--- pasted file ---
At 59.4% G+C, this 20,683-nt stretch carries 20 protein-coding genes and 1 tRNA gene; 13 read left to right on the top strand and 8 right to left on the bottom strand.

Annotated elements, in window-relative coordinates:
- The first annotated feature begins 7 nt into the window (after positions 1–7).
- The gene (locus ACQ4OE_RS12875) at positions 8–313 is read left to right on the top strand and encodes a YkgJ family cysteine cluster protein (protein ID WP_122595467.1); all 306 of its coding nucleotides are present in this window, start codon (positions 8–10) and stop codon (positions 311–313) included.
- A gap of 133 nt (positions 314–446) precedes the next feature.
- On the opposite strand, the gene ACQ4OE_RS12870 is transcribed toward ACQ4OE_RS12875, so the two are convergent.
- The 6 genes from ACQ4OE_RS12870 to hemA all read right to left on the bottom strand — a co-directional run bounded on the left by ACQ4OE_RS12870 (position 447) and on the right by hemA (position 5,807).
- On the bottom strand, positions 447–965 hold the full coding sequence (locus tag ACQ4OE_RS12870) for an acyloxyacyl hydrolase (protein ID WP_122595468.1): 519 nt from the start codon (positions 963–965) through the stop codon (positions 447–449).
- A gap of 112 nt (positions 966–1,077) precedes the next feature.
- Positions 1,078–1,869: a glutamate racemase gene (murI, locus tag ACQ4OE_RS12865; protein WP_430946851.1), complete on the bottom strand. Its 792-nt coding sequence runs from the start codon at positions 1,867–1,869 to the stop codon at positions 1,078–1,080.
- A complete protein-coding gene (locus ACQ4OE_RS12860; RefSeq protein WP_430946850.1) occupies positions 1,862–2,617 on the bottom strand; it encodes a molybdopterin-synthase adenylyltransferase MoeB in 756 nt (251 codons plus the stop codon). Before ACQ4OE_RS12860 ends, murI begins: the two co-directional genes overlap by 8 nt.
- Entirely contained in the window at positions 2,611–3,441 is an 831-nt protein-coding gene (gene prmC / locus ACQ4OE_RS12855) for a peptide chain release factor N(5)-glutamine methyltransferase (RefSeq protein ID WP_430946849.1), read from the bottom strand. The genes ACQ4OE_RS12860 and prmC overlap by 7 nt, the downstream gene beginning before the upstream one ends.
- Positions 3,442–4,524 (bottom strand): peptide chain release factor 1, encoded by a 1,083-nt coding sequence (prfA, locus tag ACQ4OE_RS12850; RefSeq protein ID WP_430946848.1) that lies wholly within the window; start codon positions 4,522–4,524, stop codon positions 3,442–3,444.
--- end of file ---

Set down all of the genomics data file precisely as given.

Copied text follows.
At 59.4% G+C, this 20,683-nt stretch carries 20 protein-coding genes and 1 tRNA gene; 13 read left to right on the top strand and 8 right to left on the bottom strand.

Annotated elements, in window-relative coordinates:
- The first annotated feature begins 7 nt into the window (after positions 1–7).
- The gene (locus ACQ4OE_RS12875) at positions 8–313 is read left to right on the top strand and encodes a YkgJ family cysteine cluster protein (protein ID WP_122595467.1); all 306 of its coding nucleotides are present in this window, start codon (positions 8–10) and stop codon (positions 311–313) included.
- A gap of 133 nt (positions 314–446) precedes the next feature.
- On the opposite strand, the gene ACQ4OE_RS12870 is transcribed toward ACQ4OE_RS12875, so the two are convergent.
- The 6 genes from ACQ4OE_RS12870 to hemA all read right to left on the bottom strand — a co-directional run bounded on the left by ACQ4OE_RS12870 (position 447) and on the right by hemA (position 5,807).
- On the bottom strand, positions 447–965 hold the full coding sequence (locus tag ACQ4OE_RS12870) for an acyloxyacyl hydrolase (protein ID WP_122595468.1): 519 nt from the start codon (positions 963–965) through the stop codon (positions 447–449).
- A gap of 112 nt (positions 966–1,077) precedes the next feature.
- Positions 1,078–1,869: a glutamate racemase gene (murI, locus tag ACQ4OE_RS12865; protein WP_430946851.1), complete on the bottom strand. Its 792-nt coding sequence runs from the start codon at positions 1,867–1,869 to the stop codon at positions 1,078–1,080.
- A complete protein-coding gene (locus ACQ4OE_RS12860; RefSeq protein WP_430946850.1) occupies positions 1,862–2,617 on the bottom strand; it encodes a molybdopterin-synthase adenylyltransferase MoeB in 756 nt (251 codons plus the stop codon). Before ACQ4OE_RS12860 ends, murI begins: the two co-directional genes overlap by 8 nt.
- Entirely contained in the window at positions 2,611–3,441 is an 831-nt protein-coding gene (gene prmC / locus ACQ4OE_RS12855) for a peptide chain release factor N(5)-glutamine methyltransferase (RefSeq protein ID WP_430946849.1), read from the bottom strand. The genes ACQ4OE_RS12860 and prmC overlap by 7 nt, the downstream gene beginning before the upstream one ends.
- Positions 3,442–4,524 (bottom strand): peptide chain release factor 1, encoded by a 1,083-nt coding sequence (prfA, locus tag ACQ4OE_RS12850; RefSeq protein ID WP_430946848.1) that lies wholly within the window; start codon positions 4,522–4,524, stop codon positions 3,442–3,444.